It is no secret that certain ‘brown’ Asians in Britain, the Pakistanis and Bangladeshis, have a large segment of extremists and frequently protest loudly and violently over real and imaginary grievances. On the other hand, the Indians as a community are known to be generally a peaceful lot who rarely create trouble in the country, unlike the people from India’s eastern and western neighbourhood. But the ordinary whites in Britain club all brown-skinned people as ‘Asians’ and do not care to know if some of them are ‘good’.

When angry, a white British chooses the term ‘Paki’ for the brown ‘Asian’. ‘Paki’ has been a derogatory term in circulation for 40 years, when Bangladesh was part of Pakistan. But then ‘Paki’ is a four-letter word. It would appear that the white British had somehow formed a different opinion about the Pakistani immigrants and associated them with acts of violence over four decades ago. Had these ‘troublesome’ folks been Indians or from any other parts, the word ‘Paki’ would probably not have been coined and become a four-letter word!

A leading Hindu organisation in the UK had a major role in facilitating the survey on British Indians, arranging contacts with 800 British Hindus physically and getting many more on line. Considering that the ‘Indian’ population in Britain is generally estimated to be at least 600,000 some people will doubt if the survey truly reflects the opinion of the majority of ‘Indians’ or Hindus in Britain.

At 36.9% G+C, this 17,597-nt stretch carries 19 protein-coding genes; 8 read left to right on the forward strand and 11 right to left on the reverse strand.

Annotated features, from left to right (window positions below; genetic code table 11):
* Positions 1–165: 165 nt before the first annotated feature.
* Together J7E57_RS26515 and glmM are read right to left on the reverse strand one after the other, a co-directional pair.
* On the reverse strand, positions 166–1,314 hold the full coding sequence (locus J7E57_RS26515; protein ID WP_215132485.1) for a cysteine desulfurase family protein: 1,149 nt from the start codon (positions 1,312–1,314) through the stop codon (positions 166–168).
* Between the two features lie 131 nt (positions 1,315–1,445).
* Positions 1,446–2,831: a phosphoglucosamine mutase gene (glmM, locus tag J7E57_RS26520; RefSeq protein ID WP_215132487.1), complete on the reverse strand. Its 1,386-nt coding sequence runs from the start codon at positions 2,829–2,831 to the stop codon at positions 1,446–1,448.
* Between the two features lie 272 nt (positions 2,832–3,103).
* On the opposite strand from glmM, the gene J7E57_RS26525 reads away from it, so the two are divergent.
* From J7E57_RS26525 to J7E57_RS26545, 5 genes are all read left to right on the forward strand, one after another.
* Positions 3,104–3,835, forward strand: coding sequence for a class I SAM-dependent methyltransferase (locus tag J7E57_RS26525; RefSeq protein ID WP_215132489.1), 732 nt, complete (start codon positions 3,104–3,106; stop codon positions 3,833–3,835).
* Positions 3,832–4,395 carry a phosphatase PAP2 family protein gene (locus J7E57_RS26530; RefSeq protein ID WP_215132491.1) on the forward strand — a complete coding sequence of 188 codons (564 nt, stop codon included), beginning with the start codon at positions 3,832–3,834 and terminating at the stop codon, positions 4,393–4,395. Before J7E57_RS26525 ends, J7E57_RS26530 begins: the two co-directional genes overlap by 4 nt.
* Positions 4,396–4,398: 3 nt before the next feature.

That, however, does not take away the fact that the Hindus in Britain do have at least some legitimate grievances which need to be addressed by Her Majesty’s government. More over, the scholarly Lord Bhikhu Parekh had a key role in writing the report and, therefore, its conclusions cannot be taken lightly.

Some of the findings of the survey, called Connecting British Hindus, contradict the general image of the Indian immigrants in Britain—one of a well integrated, fairly prosperous and progressive community. The survey, however, says that the Hindu community in Britain feels ‘marginalised, misunderstood and neglected’, and that they are generally kept out of most racial contact programmes of the government.

The Hindus also feel aggrieved because their religious, social and cultural sensitivities are not respected as much as those of the Christians, Muslims and Jews. As proof, it has been mentioned that government hospitals in the UK cater to ‘halal’ meat for Muslims and ‘kosher’ meat for the Jews but pay no heed to the special Hindu diets—vegetarian and without onion and garlic etc.